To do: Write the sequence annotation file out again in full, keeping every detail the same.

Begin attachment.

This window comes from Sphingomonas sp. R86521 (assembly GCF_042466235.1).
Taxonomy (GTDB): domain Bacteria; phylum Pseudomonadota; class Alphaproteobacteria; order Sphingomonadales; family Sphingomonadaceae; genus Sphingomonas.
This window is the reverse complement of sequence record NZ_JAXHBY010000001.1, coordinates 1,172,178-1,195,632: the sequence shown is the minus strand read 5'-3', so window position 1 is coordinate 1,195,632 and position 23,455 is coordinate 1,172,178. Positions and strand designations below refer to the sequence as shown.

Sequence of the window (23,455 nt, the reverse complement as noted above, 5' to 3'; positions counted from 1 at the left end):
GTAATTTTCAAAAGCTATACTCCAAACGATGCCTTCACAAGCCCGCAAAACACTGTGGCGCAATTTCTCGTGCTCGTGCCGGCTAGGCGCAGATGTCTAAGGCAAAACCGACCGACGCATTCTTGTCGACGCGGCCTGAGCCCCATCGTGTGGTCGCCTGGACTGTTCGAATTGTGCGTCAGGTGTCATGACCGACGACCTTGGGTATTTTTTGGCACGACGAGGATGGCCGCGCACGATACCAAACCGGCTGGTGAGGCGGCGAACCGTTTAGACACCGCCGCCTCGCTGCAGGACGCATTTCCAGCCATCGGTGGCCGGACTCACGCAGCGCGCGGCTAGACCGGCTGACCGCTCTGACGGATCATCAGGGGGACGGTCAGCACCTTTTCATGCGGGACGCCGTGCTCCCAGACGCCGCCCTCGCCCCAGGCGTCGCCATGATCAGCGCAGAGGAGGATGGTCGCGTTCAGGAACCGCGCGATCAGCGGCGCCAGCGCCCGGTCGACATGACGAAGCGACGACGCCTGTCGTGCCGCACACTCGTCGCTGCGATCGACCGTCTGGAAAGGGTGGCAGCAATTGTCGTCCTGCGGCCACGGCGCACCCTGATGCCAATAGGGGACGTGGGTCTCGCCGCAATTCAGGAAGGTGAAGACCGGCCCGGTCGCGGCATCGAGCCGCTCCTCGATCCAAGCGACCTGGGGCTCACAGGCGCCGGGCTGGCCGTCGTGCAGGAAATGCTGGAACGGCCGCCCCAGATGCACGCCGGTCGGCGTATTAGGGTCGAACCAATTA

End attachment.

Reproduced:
This window comes from Sphingomonas sp. R86521 (assembly GCF_042466235.1).
Taxonomy (GTDB): domain Bacteria; phylum Pseudomonadota; class Alphaproteobacteria; order Sphingomonadales; family Sphingomonadaceae; genus Sphingomonas.
This window is the reverse complement of sequence record NZ_JAXHBY010000001.1, coordinates 1,172,178-1,195,632: the sequence shown is the minus strand read 5'-3', so window position 1 is coordinate 1,195,632 and position 23,455 is coordinate 1,172,178. Positions and strand designations below refer to the sequence as shown.

Sequence of the window (23,455 nt, the reverse complement as noted above, 5' to 3'; positions counted from 1 at the left end):
GTAATTTTCAAAAGCTATACTCCAAACGATGCCTTCACAAGCCCGCAAAACACTGTGGCGCAATTTCTCGTGCTCGTGCCGGCTAGGCGCAGATGTCTAAGGCAAAACCGACCGACGCATTCTTGTCGACGCGGCCTGAGCCCCATCGTGTGGTCGCCTGGACTGTTCGAATTGTGCGTCAGGTGTCATGACCGACGACCTTGGGTATTTTTTGGCACGACGAGGATGGCCGCGCACGATACCAAACCGGCTGGTGAGGCGGCGAACCGTTTAGACACCGCCGCCTCGCTGCAGGACGCATTTCCAGCCATCGGTGGCCGGACTCACGCAGCGCGCGGCTAGACCGGCTGACCGCTCTGACGGATCATCAGGGGGACGGTCAGCACCTTTTCATGCGGGACGCCGTGCTCCCAGACGCCGCCCTCGCCCCAGGCGTCGCCATGATCAGCGCAGAGGAGGATGGTCGCGTTCAGGAACCGCGCGATCAGCGGCGCCAGCGCCCGGTCGACATGACGAAGCGACGACGCCTGTCGTGCCGCACACTCGTCGCTGCGATCGACCGTCTGGAAAGGGTGGCAGCAATTGTCGTCCTGCGGCCACGGCGCACCCTGATGCCAATAGGGGACGTGGGTCTCGCCGCAATTCAGGAAGGTGAAGACCGGCCCGGTCGCGGCATCGAGCCGCTCCTCGATCCAAGCGACCTGGGGCTCACAGGCGCCGGGCTGGCCGTCGTGCAGGAAATGCTGGAACGGCCGCCCCAGATGCACGCCGGTCGGCGTATTAGGGTCGAACCAATTA